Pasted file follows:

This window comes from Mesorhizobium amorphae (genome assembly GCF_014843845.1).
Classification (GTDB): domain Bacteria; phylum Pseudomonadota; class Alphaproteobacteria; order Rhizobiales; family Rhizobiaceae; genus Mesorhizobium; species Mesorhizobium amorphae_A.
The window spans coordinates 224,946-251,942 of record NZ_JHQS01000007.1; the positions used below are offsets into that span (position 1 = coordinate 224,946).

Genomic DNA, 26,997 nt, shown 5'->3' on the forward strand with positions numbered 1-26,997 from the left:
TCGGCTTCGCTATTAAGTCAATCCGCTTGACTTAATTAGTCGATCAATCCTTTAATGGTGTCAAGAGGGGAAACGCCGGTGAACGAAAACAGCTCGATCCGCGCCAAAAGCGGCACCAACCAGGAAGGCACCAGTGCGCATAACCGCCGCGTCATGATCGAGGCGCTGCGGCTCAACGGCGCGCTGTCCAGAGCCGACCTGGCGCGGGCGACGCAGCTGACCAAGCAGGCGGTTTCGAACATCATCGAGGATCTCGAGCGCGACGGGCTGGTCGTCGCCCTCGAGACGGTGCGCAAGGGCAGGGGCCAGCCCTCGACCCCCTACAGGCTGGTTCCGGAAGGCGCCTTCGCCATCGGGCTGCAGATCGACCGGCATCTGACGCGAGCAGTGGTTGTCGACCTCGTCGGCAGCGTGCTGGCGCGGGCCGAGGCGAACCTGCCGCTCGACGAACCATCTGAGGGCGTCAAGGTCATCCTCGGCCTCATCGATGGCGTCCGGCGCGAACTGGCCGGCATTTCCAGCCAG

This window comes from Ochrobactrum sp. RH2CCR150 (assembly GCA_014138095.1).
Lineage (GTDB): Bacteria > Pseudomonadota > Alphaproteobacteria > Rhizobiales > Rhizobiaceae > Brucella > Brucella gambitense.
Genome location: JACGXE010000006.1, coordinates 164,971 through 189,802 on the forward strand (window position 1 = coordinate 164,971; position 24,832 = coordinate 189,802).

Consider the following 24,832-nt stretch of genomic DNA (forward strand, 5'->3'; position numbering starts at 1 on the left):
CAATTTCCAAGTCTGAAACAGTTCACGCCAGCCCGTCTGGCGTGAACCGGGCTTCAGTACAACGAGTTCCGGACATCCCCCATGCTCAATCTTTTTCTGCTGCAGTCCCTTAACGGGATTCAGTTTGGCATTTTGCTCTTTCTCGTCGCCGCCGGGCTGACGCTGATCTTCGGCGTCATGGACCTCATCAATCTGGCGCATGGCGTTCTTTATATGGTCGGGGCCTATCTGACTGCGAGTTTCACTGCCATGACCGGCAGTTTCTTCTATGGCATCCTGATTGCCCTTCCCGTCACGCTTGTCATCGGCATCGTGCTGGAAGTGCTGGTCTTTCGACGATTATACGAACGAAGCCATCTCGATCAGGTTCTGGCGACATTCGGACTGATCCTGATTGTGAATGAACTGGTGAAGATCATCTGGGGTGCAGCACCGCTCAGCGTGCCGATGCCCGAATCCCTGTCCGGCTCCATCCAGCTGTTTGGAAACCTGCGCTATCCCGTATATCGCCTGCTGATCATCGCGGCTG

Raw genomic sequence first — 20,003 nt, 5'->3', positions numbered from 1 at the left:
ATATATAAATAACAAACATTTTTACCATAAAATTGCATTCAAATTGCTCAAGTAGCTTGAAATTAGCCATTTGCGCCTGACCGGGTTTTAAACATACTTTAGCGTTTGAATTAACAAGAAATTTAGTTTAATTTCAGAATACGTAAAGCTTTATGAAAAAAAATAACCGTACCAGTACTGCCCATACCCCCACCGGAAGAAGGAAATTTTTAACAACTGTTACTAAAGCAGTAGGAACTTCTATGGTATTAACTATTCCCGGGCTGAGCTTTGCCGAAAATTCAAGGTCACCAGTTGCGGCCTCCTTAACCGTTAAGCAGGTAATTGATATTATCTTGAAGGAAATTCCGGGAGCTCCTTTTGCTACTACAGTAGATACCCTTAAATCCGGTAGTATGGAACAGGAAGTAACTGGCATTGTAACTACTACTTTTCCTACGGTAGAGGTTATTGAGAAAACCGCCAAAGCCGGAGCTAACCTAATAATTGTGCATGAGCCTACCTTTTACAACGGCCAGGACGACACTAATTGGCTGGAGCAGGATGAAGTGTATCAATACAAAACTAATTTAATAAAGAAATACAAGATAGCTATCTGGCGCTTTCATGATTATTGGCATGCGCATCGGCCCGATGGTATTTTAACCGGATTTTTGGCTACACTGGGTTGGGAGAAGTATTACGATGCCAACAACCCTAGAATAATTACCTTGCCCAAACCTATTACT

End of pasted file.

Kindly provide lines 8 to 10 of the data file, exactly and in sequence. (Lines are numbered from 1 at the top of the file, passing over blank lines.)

Genome location: JACGXE010000006.1, coordinates 164,971 through 189,802 on the forward strand (window position 1 = coordinate 164,971; position 24,832 = coordinate 189,802).

Consider the following 24,832-nt stretch of genomic DNA (forward strand, 5'->3'; position numbering starts at 1 on the left):
CAATTTCCAAGTCTGAAACAGTTCACGCCAGCCCGTCTGGCGTGAACCGGGCTTCAGTACAACGAGTTCCGGACATCCCCCATGCTCAATCTTTTTCTGCTGCAGTCCCTTAACGGGATTCAGTTTGGCATTTTGCTCTTTCTCGTCGCCGCCGGGCTGACGCTGATCTTCGGCGTCATGGACCTCATCAATCTGGCGCATGGCGTTCTTTATATGGTCGGGGCCTATCTGACTGCGAGTTTCACTGCCATGACCGGCAGTTTCTTCTATGGCATCCTGATTGCCCTTCCCGTCACGCTTGTCATCGGCATCGTGCTGGAAGTGCTGGTCTTTCGACGATTATACGAACGAAGCCATCTCGATCAGGTTCTGGCGACATTCGGACTGATCCTGATTGTGAATGAACTGGTGAAGATCATCTGGGGTGCAGCACCGCTCAGCGTGCCGATGCCCGAATCCCTGTCCGGCTCCATCCAGCTGTTTGGAAACCTGCGCTATCCCGTATATCGCCTGCTGATCATCGCGGCTG